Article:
[NB HM Government’s claim that its’ use of force is authorised by the Security Council operating under Chapter VII of the UN Charter is false and untrue. By ignoring the word ‘not’ in the phrase ‘not involving the use of armed force’ in Article 41, the Government misled us into believing that the UN had authorised war. The UN can never authorise war or the use of armed force.]

UN Declaration on Principles of International Law 1970 [UNGA Resolution 2625]

Every State has the duty to refrain in its international relations from the threat or use of force against the territorial integrity or political independence of any State, or in any other manner inconsistent with the purposes of the United Nations. Such a threat or use of force constitutes a violation of international law and the Charter of the United Nations and shall never be employed as a means of settling international issues.

No State or group of States has the right to intervene, directly or indirectly, for any reason whatever, in the internal or external affairs of any other State. Consequently, armed intervention and all other forms of interference or attempted threats against the personality of the State or against its political, economic and cultural elements are in violation of international law.

The Nuremburg Principles 1950 [Principle VII]

Complicity in the commission of a crime against peace, a war crime, or a crime against humanity as set forth in Principle VI is a crime under international law.

International Convention for the Suppression of the Financing of Terrorism [summary]

The States Parties to this Convention, deeply concerned about the worldwide escalation of acts of terrorism in all its forms and manifestations have agreed as follows: Any person commits an offence if that person unlawfully and wilfully provides or collects funds in the knowledge that they are to be used to carry out an act intended to cause death or serious bodily injury to a civilian.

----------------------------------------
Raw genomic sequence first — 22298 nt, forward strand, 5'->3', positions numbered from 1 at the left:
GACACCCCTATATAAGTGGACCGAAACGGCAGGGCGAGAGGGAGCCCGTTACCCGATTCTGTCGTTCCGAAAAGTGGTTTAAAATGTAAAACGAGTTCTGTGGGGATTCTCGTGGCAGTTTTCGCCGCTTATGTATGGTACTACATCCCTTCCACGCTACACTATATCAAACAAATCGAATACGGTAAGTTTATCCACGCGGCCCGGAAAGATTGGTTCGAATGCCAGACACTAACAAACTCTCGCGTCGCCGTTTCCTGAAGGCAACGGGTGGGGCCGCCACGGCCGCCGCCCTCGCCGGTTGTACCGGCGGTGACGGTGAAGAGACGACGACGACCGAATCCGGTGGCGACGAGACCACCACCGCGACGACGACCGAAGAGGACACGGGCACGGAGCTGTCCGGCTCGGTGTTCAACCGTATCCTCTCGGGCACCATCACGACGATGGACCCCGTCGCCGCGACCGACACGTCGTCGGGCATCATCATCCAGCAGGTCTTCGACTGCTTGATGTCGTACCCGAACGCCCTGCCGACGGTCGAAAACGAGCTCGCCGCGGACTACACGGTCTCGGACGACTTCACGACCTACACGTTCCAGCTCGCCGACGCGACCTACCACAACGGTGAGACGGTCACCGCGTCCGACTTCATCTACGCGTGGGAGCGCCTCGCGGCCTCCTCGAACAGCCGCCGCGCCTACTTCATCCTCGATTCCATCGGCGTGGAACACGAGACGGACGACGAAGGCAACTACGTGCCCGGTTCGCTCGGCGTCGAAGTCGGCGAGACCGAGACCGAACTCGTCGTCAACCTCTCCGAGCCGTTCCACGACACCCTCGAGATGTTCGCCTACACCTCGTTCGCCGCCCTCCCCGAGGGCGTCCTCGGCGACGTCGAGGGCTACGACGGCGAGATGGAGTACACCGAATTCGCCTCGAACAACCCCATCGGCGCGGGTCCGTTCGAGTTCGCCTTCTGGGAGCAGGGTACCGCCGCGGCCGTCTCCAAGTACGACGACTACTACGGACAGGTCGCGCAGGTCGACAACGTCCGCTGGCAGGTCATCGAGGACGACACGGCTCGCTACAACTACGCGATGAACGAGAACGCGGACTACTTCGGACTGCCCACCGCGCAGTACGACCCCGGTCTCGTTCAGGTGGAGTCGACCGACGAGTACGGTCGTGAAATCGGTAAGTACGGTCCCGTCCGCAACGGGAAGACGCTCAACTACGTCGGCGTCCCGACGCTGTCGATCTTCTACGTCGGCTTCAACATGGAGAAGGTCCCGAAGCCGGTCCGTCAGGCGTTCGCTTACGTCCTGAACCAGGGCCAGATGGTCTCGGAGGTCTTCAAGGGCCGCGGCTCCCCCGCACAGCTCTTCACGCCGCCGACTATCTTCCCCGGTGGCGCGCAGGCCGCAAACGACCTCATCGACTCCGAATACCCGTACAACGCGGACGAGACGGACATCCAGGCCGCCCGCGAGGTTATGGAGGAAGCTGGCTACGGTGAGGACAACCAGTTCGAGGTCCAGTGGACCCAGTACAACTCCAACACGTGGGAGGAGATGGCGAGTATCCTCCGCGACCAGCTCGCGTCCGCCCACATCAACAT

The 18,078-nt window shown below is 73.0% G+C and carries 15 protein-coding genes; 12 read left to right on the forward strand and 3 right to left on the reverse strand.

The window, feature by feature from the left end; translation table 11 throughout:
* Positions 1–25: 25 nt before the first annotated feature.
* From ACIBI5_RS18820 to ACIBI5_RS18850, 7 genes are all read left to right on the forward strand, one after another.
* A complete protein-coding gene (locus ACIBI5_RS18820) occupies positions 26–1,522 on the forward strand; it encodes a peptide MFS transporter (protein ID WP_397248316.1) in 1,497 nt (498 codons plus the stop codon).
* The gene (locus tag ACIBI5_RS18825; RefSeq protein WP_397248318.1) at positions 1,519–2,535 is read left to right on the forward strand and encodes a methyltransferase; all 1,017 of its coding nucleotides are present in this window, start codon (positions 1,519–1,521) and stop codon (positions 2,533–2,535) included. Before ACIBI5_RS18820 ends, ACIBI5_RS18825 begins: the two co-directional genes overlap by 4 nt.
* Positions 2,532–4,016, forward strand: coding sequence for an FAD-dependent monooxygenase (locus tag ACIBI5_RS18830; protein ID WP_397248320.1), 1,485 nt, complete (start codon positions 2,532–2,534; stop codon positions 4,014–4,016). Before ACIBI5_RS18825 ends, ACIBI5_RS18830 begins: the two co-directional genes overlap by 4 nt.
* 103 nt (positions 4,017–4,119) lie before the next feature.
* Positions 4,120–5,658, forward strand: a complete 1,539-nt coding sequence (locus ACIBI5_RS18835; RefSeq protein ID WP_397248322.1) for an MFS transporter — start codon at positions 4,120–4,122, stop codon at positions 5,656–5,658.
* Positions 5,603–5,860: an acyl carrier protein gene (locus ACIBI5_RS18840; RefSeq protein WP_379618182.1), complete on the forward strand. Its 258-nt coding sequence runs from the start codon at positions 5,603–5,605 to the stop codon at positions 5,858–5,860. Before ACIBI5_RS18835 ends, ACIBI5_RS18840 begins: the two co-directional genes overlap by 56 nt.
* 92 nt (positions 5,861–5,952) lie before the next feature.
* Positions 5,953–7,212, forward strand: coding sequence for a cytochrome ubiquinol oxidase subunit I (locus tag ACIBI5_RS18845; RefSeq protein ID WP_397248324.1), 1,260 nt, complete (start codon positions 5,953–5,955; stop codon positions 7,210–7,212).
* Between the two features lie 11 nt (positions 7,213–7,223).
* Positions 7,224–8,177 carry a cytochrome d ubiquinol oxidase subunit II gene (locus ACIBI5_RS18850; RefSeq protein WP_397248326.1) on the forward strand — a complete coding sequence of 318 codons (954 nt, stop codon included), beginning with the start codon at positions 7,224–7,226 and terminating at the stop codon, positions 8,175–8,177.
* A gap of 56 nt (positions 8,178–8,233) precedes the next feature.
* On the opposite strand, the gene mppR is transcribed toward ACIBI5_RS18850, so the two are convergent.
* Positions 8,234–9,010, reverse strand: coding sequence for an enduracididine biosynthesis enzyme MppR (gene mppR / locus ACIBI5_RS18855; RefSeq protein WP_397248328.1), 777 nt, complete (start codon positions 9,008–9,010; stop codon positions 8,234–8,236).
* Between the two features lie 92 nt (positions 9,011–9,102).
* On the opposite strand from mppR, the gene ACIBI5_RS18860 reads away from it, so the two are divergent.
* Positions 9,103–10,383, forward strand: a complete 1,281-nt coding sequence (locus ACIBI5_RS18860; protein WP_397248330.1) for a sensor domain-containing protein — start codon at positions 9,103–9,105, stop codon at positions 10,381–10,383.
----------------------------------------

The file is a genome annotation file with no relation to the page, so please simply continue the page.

The UK Terrorism Act 2000 – [summaries of sections 1, 15 and 17]

  1. Terrorism is the threat or use of firearms or explosives endangering a person’s life for the purpose of advancing a political, religious, racial or ideological cause.
    15. A person commits an offence if he asks for, receives or provides money knowing or having reasonable cause to suspect that it may be used for the purposes of terrorism.
    17. A person commits an offence if he enters into an arrangement as a result of which money is made available to another, and he knows that it may be used for the purposes of terrorism.

Regina ‘v’ Gul UK Supreme Court 64 (2013) extracts from paragraphs 26 and 28

  1. “the legislation does not exempt, nor make an exception, nor create a defence for, nor exculpate what some would describe as terrorism in a just cause. Such a concept is foreign to the 2000 Act. Terrorism is terrorism, whatever the motives of the perpetrators… Terrorist action outside the United Kingdom which involves the use of firearms or explosives, resulting in danger to life … is terrorism.”
  2. “As a matter of ordinary language, the definition [of terrorism] would seem to cover any violence or damage to property if it is carried out with a view to influencing a government or IGO in order to advance a very wide range of causes. Thus, it would appear to extend to military or quasi-military activity aimed at bringing down a foreign government, even where that activity is approved officially or unofficially by the UK government.”

The International Criminal Court Act 2001 [summary of section 52]

It is a criminal offence for a person to aid or abet the commission of genocide, a crime against humanity, a war crime or conduct ancillary to such crimes.

The Rome Statute of the International Criminal Court [summary of article 25.3 (c)]

A person, who aids, abets or assists in the commission of a crime of genocide, a crime against humanity or a war crime, including providing the means for its commission, shall be criminally responsible and liable for punishment.

The Accessories and Abettors Act 1861

  1. Whosoever shall aid, abet, counsel, or procure the commission of any indictable offence, whether the same be an offence at common law or by virtue of any Act passed or to be passed, shall be liable to be tried, indicted, and punished as a principal offender.

 

Chris Coverdale                  Make Wars History                            Hastings                               April 2017